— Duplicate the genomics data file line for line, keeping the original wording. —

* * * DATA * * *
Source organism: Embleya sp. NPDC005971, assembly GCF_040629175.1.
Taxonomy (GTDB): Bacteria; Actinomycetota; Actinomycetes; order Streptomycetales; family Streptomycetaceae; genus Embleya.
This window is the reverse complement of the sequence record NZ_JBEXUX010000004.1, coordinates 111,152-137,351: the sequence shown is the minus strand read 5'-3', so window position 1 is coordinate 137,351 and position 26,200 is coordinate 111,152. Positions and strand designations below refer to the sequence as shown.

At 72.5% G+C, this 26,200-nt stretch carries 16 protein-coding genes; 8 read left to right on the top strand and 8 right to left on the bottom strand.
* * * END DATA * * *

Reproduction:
Source organism: Embleya sp. NPDC005971, assembly GCF_040629175.1.
Taxonomy (GTDB): Bacteria; Actinomycetota; Actinomycetes; order Streptomycetales; family Streptomycetaceae; genus Embleya.
This window is the reverse complement of the sequence record NZ_JBEXUX010000004.1, coordinates 111,152-137,351: the sequence shown is the minus strand read 5'-3', so window position 1 is coordinate 137,351 and position 26,200 is coordinate 111,152. Positions and strand designations below refer to the sequence as shown.

At 72.5% G+C, this 26,200-nt stretch carries 16 protein-coding genes; 8 read left to right on the top strand and 8 right to left on the bottom strand.